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Catching Up With Yandex: What Russia's Leading Search Engine Has To Say About Schema.org

By   /  April 25, 2012  /  No Comments

Update: Yandex today (April 26th) reported that net income in the first three months of 2012 rose 53 percent from the same period last year to 1.26 billion rubles ($43 million) as text-based advertising revenue rose, according to Bloomberg. Sales gained 51 percent to 5.9 billion rubles.

In November Russian search engine Yandex joined Google, Microsoft Bing, and Yahoo! to collaborate on schema.org. The Semantic Web Blog recently caught up by email with Alexander Shubin, Yandex product manager and head of strategic direction, to discuss this and other developments.

The Semantic Web Blog: Can you update us about how Yandex is doing? We know it’s still leading search traffic in Russia, but do you see more competition there, and how have international expansion plans been proceeding?

Shubin: Yandex is the leader in Russia with 59 to 60 percent market share. Russia is one of the few countries where a local search engine keeps a leading position, in spite of international players’ expansion.

Last year Yandex was launched in Turkey, where we suggest 12 services (including web search) so far. According to our statistics, yandex.com.tr processes more than 1 million queries daily. Turkey is the first non-Russian speaking market for us and we have done a lot of work to deliver services that would be interesting for the local community.  The main target for Yandex in Turkey, where one search engine still keeps 90 percent of search market, is to become the Number 2 player and to deliver more local search results and services than our competitor does.

Turkey is more or less an experiment for us: If we meet our target there, we can potentially do the same on any other non-Russian speaking market. But it is too early to make any conclusions or announcements so far as we have worked in Turkey only half of year. Stay tuned!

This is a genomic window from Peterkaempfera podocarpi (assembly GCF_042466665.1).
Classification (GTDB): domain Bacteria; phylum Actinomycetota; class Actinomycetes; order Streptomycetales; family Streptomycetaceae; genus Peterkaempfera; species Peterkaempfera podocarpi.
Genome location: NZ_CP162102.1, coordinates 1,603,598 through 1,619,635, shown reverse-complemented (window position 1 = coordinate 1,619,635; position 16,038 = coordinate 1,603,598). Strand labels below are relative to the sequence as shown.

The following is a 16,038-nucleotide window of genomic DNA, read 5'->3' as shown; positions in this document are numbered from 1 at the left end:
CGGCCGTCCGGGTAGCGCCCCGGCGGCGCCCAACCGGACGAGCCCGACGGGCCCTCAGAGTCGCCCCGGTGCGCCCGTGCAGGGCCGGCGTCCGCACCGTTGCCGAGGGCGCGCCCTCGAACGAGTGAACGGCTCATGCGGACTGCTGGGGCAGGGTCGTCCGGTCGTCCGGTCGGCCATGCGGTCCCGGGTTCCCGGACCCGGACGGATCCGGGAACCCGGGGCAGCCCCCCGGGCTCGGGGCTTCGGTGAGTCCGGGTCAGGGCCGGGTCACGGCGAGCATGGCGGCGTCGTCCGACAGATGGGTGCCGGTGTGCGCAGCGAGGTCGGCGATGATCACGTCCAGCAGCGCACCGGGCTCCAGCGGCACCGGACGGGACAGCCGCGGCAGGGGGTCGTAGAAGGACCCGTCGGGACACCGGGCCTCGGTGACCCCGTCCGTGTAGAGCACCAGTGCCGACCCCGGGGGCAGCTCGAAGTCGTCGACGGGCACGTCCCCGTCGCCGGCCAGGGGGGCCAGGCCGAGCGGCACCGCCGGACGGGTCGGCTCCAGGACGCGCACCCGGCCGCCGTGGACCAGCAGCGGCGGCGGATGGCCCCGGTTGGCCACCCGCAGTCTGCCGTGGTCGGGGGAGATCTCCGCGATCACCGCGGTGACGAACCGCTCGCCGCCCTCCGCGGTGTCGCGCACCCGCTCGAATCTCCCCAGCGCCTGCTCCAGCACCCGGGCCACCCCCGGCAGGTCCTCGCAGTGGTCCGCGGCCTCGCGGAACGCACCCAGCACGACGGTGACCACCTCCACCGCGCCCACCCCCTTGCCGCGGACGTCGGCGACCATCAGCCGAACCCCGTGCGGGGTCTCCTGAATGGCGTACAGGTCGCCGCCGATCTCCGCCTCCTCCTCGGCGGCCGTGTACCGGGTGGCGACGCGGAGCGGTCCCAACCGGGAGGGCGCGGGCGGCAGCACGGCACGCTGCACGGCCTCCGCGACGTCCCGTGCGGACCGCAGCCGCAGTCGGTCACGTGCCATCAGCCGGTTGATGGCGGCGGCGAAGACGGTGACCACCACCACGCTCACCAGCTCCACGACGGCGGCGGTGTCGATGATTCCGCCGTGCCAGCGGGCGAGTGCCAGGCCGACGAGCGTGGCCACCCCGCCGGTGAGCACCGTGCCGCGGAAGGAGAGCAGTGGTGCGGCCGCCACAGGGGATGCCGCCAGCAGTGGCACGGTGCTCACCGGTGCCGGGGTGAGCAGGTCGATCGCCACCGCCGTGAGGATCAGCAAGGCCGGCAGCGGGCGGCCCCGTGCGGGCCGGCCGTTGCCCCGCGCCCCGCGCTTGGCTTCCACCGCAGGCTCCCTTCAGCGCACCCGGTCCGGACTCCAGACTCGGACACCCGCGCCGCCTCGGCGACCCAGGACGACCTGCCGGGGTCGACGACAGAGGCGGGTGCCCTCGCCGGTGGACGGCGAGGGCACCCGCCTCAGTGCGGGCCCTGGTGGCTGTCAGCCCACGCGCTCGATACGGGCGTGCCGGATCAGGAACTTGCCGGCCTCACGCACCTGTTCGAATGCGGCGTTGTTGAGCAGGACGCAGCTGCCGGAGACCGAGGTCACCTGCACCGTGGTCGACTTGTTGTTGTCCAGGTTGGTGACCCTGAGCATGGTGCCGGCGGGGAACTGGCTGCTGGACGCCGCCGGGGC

The Semantic Web Blog: Was Schema.org and microdata Yandex’s first experience with incorporating semantic technology for search? If not, what else had Yandex looked into and perhaps even implemented?

Shubin: Our experience with semantic technologies started in 2007. That year we began consuming FOAF for our Blogs Search. Soon our FOAF extension became one of the most popular in the world. For now we’re indexing hundreds of millions profiles with FOAF.

In 2010 we continued with supporting hcard microformat for our organization’s search. After that we got on board hreview, hproduct, and hrecipe microformats for our services and web search. Besides, we’re consuming Open Graph for our Video Search [see above],  and developed our own vocabulary for encyclopedia articles (unfortunately for now almost all documentation is available only in Russian).

The Semantic Web Blog: What led Yandex to join the Schema.org collaboration?

Shubin: We believe that processing semantic markup and supporting semantic technologies are very important for search engines. First, because of the huge amount of data that is already available in structured form. Second, because this is a convenient way of collaboration between search engine and webmasters. That’s why we were very excited about the schema.org initiative. With schema.org, a webmaster shouldn’t care about how he will say something to every search engine, but can concentrate on what he is going to say.

We consider the schema.org initiative an important milestone in Web development. It is obvious that semantics will play a great role in the Web of the future. The question is only about form. Will it be a mess of vocabularies for every semantics’ consumer and torture for webmasters (as with browsers and html-tags), or a single standard mechanism convenient for both sides — publishers and customers. The second way is much better! So we’d like to be an active part of schema.org development to be sure about accounting for our needs, and that we shouldn’t create our own vocabularies (as it was before).

The Semantic Web Blog: Recently you posted news about your own proprietary Spectrum technology powering the ability to understand users’ search intentions by letting them narrow the focus to images, films, recipes, etc. Did or didn’t schema.org microdata have a role in that?